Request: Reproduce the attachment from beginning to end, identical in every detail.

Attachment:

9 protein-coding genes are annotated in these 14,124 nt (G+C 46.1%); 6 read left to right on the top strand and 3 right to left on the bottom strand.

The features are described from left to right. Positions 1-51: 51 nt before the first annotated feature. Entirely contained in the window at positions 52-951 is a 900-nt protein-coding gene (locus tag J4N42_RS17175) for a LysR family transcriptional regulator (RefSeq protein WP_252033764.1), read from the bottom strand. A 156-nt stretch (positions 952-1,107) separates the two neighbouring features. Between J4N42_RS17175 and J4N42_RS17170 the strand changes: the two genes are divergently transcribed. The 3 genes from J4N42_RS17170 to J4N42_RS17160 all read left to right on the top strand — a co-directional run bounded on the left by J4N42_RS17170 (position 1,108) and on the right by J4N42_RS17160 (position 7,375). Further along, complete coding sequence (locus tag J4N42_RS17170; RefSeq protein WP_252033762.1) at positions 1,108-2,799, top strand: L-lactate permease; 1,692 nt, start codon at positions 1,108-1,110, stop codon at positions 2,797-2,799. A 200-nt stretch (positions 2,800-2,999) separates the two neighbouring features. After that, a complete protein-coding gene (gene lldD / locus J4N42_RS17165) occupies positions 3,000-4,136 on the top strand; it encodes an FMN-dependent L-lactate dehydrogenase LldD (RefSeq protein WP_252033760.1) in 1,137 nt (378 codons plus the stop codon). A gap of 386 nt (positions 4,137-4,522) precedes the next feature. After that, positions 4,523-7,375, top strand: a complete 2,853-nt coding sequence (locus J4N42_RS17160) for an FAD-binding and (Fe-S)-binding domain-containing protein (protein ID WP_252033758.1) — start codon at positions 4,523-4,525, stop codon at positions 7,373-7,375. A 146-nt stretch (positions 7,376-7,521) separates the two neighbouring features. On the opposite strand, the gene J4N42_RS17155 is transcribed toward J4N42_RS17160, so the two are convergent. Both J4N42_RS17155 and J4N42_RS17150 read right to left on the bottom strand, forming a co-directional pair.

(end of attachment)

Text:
9 protein-coding genes are annotated in these 14,124 nt (G+C 46.1%); 6 read left to right on the top strand and 3 right to left on the bottom strand.

The features are described from left to right. Positions 1-51: 51 nt before the first annotated feature. Entirely contained in the window at positions 52-951 is a 900-nt protein-coding gene (locus tag J4N42_RS17175) for a LysR family transcriptional regulator (RefSeq protein WP_252033764.1), read from the bottom strand. A 156-nt stretch (positions 952-1,107) separates the two neighbouring features. Between J4N42_RS17175 and J4N42_RS17170 the strand changes: the two genes are divergently transcribed. The 3 genes from J4N42_RS17170 to J4N42_RS17160 all read left to right on the top strand — a co-directional run bounded on the left by J4N42_RS17170 (position 1,108) and on the right by J4N42_RS17160 (position 7,375). Further along, complete coding sequence (locus tag J4N42_RS17170; RefSeq protein WP_252033762.1) at positions 1,108-2,799, top strand: L-lactate permease; 1,692 nt, start codon at positions 1,108-1,110, stop codon at positions 2,797-2,799. A 200-nt stretch (positions 2,800-2,999) separates the two neighbouring features. After that, a complete protein-coding gene (gene lldD / locus J4N42_RS17165) occupies positions 3,000-4,136 on the top strand; it encodes an FMN-dependent L-lactate dehydrogenase LldD (RefSeq protein WP_252033760.1) in 1,137 nt (378 codons plus the stop codon). A gap of 386 nt (positions 4,137-4,522) precedes the next feature. After that, positions 4,523-7,375, top strand: a complete 2,853-nt coding sequence (locus J4N42_RS17160) for an FAD-binding and (Fe-S)-binding domain-containing protein (protein ID WP_252033758.1) — start codon at positions 4,523-4,525, stop codon at positions 7,373-7,375. A 146-nt stretch (positions 7,376-7,521) separates the two neighbouring features. On the opposite strand, the gene J4N42_RS17155 is transcribed toward J4N42_RS17160, so the two are convergent. Both J4N42_RS17155 and J4N42_RS17150 read right to left on the bottom strand, forming a co-directional pair.